Size isn’t always a determing factor when one views the rest of the list. The top 10 social media hot spots for jobs included the following (with their 2010 population ranks in parentheses):

  • 2. San Jose (10th in population)
  • 3. San Francisco (13th)
  • 5. Boston (23rd)
  • 6. Washington, D.C. (25th)
  • 7. Baltimore (22nd)
  • 9. Seattle (24th)

Rounding out the social media top 10: Los Angeles, 4; Chicago, 8; and Philadelphia, 10. Each are among the top five in population.

Go the opposite route and the largest cities not showing up on the social media top 20 are San Antonio (7th in population), Jacksonville (11th) and Indianapolis (12th). Making the biggest jumps (low population, top 20 in jobs) are Atlanta, Minneapolis and Miami.

What does all this prove? Not sure. There may have been a disconnect between city population totals and metro area job postings. Nevertheless, social media is here to stay (and the jobs are widespread).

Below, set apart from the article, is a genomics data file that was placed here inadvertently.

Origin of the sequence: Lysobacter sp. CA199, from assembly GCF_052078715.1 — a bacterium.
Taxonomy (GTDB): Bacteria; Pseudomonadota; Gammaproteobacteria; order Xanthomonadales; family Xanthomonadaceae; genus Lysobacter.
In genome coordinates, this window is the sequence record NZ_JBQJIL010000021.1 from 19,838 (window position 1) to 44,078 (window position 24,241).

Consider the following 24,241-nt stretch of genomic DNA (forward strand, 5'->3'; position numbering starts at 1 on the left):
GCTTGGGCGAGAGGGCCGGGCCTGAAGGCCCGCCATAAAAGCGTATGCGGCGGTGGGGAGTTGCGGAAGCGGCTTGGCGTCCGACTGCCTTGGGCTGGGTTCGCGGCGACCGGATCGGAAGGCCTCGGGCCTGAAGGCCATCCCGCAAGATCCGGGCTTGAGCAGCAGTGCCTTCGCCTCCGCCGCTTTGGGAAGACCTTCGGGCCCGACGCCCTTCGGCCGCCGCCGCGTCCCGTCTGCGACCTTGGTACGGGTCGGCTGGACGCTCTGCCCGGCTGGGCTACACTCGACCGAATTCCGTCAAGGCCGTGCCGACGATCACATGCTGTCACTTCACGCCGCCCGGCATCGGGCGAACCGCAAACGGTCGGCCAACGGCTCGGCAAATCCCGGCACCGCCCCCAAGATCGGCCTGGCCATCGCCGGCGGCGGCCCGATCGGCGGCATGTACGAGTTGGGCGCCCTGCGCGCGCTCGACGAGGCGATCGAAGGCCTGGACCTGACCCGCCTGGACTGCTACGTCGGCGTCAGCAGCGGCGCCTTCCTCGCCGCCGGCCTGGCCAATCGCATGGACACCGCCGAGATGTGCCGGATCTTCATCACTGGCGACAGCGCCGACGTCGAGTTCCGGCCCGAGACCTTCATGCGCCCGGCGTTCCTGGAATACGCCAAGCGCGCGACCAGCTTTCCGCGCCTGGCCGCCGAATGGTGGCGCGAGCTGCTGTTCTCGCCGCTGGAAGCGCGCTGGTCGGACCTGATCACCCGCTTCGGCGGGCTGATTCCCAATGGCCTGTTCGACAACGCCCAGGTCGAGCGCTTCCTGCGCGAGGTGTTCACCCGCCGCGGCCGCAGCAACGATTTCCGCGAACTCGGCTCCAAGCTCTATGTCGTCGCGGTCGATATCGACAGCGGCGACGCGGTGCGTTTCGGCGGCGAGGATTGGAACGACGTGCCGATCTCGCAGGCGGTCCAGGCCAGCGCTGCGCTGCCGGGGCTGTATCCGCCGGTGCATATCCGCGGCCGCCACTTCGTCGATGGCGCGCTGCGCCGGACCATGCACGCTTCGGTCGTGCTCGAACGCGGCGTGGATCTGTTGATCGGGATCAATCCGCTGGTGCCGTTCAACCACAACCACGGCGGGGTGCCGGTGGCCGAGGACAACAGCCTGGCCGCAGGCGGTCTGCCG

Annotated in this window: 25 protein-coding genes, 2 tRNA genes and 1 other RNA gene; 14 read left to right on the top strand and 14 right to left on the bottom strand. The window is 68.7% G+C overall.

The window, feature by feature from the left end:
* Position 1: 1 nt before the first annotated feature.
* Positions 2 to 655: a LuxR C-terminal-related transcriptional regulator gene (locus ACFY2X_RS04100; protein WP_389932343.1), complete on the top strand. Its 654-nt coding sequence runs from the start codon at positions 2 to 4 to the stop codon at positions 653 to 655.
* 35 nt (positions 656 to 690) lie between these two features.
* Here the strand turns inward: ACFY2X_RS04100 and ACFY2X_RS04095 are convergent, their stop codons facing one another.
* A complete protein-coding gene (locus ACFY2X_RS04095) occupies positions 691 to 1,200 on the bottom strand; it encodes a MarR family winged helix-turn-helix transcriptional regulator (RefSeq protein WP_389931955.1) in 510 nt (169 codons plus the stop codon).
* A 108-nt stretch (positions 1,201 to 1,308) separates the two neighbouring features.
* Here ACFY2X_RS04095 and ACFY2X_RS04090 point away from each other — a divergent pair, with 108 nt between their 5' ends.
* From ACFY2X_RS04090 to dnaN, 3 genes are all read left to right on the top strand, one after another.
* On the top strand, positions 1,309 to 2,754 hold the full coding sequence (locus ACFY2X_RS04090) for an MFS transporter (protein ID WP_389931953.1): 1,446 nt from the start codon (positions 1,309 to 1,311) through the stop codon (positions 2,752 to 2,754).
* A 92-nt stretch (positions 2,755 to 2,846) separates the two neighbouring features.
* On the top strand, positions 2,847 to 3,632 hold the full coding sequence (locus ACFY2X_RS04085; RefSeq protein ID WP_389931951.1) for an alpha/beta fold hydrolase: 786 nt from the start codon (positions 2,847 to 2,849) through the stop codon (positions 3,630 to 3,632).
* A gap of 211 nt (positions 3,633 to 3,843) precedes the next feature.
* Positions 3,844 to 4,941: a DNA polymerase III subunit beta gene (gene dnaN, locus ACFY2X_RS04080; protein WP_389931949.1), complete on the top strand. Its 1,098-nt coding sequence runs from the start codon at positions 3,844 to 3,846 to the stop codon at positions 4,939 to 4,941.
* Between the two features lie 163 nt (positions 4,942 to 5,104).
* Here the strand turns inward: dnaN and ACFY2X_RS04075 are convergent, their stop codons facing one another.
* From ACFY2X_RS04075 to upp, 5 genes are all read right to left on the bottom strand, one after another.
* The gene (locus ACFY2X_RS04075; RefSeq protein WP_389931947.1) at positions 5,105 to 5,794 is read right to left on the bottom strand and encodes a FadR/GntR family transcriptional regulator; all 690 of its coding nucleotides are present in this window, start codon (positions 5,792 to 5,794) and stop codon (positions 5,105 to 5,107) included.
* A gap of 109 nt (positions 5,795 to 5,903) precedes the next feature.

Time Equals Results for Students

Reforms come in various shapes and sizes. For example:

  • Health care reform dominated the headlines in 2009 and early this year. No one is quite sure what we ended up with, although many in business are convinced it’s going to cost a lot of money and more and more John/Jane Q. Publics are not happy with what they’re learning about the government intrusion into their medical doings.
  • Local government reform in Indiana has stalled the last few years because a:) some Hoosiers like the way the system was set up in 1851; b:) politics is taking precedence over policy (imagine that!); c:) the people who prefer the status quo have spoken louder, or at least more effectively, than the proponents for change; or d:) some combination of all of the above.

Today. however, we’re talking education reform and it’s an area in which the overall results are sometimes mixed. (But then almost any reform is an improvement over a status quo that fails far too many young people). But the focus is spending more time on task; in Massachusetts, the official name is a rather straightforward Expanded Learning Time. And ELT is working.

The U.S. trails most other industrialized nations in school days. So Massachusetts has added 300 hours per year in select schools. Included among the results:

  • ELT schools gaining in test results at double the state average in English language arts and math; and at five times the state average in science
  • Broadened opportunities for students, including enrichment programming in a variety of subjects